I spent the last week trying to be more ‘cultured’ and taking advantage of the opportunities New York City offers. That meant watching a couple of Broadway shows with my good friends gummimochi and hjkomo! I had not seen a musical since “If/Then” with Idina Menzel, which wasn’t as great of a play as I thought it’d be, but I certainly did enjoy Neil Patrick Harris in “Hedwig and the Angry Inch” and Daniel Radcliffe in “The Cripple of Inishmaan.”
Lee Min Ho. Lee Jong Suk. Kim Soo Hyun. Kim Woo Bin. What’s in common among all these boys? They’re the new representatives of Hallyu for the new generation.
*Note, this is coming from Star News. While I don’t dispute the article’s claims that these are the hottest actors of this generation, I didn’t come up with the list myself.
So I’m just scrolling through Facebook and checking up on my friends (no, I’m not a stalker!) when I see someone post a link to this blog post about teaching in Korea. And then I just got addicted to all the comics on this site!
Dom & Hyo follows the adventures of a “black guy from Detroit, Michigan and a Korean girl from Incheon, Korea” who started out as language study buddies and ended up dating… and now are engaged! They have a bunch of cute comics about their relationship, facts about Korea, and cultural differences. I read through all 47 comics they have. If only there was one about Korean dramas!
So I just sat through an entire episode of Glee with no idea what just happened (because I’m not following the series at all) but knowing that (1) no one seems to pronounce “Gangnam Style” as “Gahng-nam Style” but as “Gaaang-nam Style”, and (2) it’s such a shame Big Bang’s “Fantastic Baby” is just background music. This episode did well enough, but did not exceed the low expectations I initially held already.
I don’t know how I feel about this.
On one hand, it’s pretty obvious considering the cultural impact Psy is making on American shores. Glee not covering it would make the show seem out of touch with the latest pop culture goings-on.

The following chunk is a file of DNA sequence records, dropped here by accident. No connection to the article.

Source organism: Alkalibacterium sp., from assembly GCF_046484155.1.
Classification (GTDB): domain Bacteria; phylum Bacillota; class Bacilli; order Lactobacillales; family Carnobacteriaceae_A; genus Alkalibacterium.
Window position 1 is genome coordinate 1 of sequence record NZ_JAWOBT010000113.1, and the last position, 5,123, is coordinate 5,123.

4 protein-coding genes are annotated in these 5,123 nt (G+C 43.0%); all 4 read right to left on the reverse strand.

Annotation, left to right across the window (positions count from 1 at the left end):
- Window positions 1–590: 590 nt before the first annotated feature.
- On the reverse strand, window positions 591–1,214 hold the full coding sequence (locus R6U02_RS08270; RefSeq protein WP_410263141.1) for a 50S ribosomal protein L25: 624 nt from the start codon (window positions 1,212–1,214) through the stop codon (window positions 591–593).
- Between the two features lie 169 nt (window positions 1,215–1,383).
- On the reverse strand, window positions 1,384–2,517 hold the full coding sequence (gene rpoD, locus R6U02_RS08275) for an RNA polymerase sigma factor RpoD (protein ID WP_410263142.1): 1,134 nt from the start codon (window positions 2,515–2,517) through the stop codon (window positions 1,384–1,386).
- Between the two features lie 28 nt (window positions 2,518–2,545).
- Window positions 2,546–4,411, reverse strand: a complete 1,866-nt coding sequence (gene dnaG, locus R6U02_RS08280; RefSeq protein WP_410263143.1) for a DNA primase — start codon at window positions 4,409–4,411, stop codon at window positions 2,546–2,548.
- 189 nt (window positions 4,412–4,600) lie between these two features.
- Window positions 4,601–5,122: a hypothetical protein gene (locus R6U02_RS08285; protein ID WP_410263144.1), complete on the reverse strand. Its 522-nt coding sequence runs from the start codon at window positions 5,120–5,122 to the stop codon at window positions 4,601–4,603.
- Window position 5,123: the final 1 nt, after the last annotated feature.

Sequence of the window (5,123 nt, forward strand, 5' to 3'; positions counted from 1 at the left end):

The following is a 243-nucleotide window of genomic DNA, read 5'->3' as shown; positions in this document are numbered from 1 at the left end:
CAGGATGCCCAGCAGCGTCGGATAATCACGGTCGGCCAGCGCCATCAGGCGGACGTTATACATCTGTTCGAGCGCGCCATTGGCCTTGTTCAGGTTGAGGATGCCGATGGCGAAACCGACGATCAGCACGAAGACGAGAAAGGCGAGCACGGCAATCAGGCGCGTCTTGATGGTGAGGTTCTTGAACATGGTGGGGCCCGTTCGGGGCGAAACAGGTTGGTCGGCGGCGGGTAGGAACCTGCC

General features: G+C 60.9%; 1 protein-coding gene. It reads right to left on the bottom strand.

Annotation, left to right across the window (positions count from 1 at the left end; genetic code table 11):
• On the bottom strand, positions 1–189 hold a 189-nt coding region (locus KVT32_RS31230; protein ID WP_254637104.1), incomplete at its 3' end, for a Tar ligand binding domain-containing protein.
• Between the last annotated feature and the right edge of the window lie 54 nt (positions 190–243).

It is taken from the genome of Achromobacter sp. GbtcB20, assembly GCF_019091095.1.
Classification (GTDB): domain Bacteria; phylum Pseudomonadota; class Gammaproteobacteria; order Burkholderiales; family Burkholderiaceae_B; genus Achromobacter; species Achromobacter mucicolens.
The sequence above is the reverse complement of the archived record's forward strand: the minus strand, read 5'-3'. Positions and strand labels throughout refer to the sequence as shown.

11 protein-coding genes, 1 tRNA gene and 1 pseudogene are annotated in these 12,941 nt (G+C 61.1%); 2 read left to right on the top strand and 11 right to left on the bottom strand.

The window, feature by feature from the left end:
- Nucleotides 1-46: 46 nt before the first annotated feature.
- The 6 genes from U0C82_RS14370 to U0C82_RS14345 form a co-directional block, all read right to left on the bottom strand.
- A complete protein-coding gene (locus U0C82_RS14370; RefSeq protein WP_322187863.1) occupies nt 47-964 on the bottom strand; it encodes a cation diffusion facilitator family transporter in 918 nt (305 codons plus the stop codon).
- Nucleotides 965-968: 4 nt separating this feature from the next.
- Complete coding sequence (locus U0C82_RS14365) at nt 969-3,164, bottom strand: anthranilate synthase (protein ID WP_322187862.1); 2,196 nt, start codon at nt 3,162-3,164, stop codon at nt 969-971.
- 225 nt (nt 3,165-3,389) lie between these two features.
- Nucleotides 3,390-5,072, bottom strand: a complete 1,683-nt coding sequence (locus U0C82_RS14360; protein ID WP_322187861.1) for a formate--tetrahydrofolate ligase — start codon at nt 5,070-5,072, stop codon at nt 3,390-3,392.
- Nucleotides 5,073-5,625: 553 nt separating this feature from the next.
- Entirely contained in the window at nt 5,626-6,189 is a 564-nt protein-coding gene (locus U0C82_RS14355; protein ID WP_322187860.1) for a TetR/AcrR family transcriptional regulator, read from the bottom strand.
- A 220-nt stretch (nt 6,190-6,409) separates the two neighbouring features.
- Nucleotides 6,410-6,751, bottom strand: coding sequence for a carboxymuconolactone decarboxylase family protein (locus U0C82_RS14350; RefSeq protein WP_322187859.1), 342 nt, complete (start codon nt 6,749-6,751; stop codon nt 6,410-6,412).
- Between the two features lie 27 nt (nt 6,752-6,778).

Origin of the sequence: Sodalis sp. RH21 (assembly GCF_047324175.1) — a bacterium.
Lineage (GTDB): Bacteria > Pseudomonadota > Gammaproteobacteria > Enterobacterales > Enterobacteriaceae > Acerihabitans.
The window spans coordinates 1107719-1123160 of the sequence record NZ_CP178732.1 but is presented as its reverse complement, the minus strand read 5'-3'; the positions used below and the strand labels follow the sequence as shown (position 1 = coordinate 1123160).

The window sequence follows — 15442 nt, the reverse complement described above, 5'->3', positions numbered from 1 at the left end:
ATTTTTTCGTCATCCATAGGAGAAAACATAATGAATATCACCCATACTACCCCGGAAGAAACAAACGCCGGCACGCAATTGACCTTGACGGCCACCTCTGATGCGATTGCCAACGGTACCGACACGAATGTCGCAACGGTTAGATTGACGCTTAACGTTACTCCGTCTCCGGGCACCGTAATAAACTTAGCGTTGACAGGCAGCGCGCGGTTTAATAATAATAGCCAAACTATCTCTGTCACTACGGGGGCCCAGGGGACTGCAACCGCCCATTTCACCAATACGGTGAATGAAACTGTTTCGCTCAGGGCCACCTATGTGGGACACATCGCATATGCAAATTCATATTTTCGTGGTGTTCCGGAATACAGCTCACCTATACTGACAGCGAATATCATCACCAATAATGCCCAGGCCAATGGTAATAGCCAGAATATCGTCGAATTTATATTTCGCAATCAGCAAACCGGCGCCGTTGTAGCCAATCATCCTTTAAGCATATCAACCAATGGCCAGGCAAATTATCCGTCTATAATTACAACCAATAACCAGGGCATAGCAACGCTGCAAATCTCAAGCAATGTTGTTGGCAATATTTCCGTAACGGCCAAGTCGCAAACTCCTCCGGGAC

On the other hand, they (1) botch the pronunciation of ‘Gangnam’ and (2) they feature Tina (Jenna Ushkowitz) singing the song. Of course they just had to give it to the Asian girl in school who had her own “Gangnam” style. Meh.
Thing that would make the episode a whole lot better? Psy does a guest stint in that episode as a competitive dancing coach from Korea, or better yet, as Tina’s dad. (Then again, Tina the character is supposedly Chinese according to Glee Wiki – but Jenna Ushkowitz is Korean. And general America can’t tell the difference between Asians, right?)
The episode will air in November. In my opinion, that airing date is a little late for the bandwagon, but I get why – TV schedule and all that.
Psy has become the breakthrough crossover hit Korea was waiting for – and he didn’t even plan on doing it. He’s the anti K-pop star. The highly addictive K-pop hit “Gangnam Style” was incredibly fun and amazing to watch, and I loved sharing the ridiculousness of the video. However, I didn’t expect the fandom to grow into mainstream America – past the K-pop sites, past the K-pop forum sphere, past the Korean Entertainment fan world in general. And yet he did. He’s done what BoA, Rain, Se7en, or even the Wonder Girls couldn’t do – he’s gone really mainstream. And they painstakingly learned English; Psy went to school in the States, so English – though stilted – is more natural from him than the other stars.